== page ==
The mean central foveal thickness was markedly reduced (85 ± 40 μm) in patients with Stargardt’s disease. Central foveal thickness did not correlate with transverse PR loss (Spearman ρ = −0.23, P ≫ 0.05) but did correlate with VA (Spearman ρ = 0.43, P = 0.04). Linear regression analysis, however, showed a statistically significant association between central foveal thickness and VA (R 2 = 0.51, P = 0.0001). There were no correlations with the amount of atrophy or with the extent of fundus autofluorescence (P ≫ 0.05); but, on linear regression, there was a statistically significant association (R 2 = 0.32, P = 0.005; R 2 = 0.37, P = 0.05). 
Transverse photoreceptor loss correlated highly with central atrophy on fluorescein angiography (Spearman ρ = 0.77, P = 0.0001) and with the extent of fundus autofluorescence (Spearman ρ = 0.77, P = 0.003). 
Discussion
This study demonstrates, for the first time, in vivo visualization and quantification of the photoreceptor layer and correlationof transverse PR loss with VA. using UHR-OCT. Thus, this represents a novel approach in the assessment of central visual function.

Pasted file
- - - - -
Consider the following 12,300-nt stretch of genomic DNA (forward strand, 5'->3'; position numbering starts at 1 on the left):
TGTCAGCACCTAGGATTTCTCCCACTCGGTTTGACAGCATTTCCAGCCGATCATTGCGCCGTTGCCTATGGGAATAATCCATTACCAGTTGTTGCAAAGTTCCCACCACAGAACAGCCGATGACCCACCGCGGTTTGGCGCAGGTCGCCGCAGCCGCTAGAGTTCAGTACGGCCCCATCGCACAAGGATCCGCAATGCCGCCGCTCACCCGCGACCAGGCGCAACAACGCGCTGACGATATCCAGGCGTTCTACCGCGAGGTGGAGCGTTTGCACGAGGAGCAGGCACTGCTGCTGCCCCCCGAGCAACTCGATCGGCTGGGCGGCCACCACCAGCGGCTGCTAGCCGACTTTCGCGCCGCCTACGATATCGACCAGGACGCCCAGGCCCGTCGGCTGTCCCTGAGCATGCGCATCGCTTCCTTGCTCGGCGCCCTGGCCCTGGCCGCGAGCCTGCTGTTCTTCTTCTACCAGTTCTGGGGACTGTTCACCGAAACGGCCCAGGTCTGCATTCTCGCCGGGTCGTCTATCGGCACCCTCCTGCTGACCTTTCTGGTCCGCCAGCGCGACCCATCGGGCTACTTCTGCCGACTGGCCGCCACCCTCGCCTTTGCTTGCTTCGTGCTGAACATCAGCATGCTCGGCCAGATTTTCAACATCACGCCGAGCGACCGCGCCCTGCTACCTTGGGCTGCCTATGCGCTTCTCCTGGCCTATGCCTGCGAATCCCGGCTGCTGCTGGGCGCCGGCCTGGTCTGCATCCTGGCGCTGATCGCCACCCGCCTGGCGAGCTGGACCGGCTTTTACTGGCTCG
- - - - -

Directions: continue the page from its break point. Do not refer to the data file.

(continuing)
The amount of PR loss correlated negatively with the patients’ VAs. It did not, however, correlate with foveal thickness. In our opinion, this implies that, even with severe intraretinal layer atrophy, VA could be relatively well preserved with an intact photoreceptor layer. Possibly, the lack of correlation is also the result of Stargardt’s disease patients who have clinically end-stage disease and thus very little foveal thickness (which has a finite value—i.e., can only be reduced to an absolute minimum), but still large defects in the PR layer. However, there is a significant correlation of PR loss with the extent of fundus autofluorescence and atrophy on fluorescein angiography, which would confirm the intimate relation between pigment epithelial and photoreceptor changes.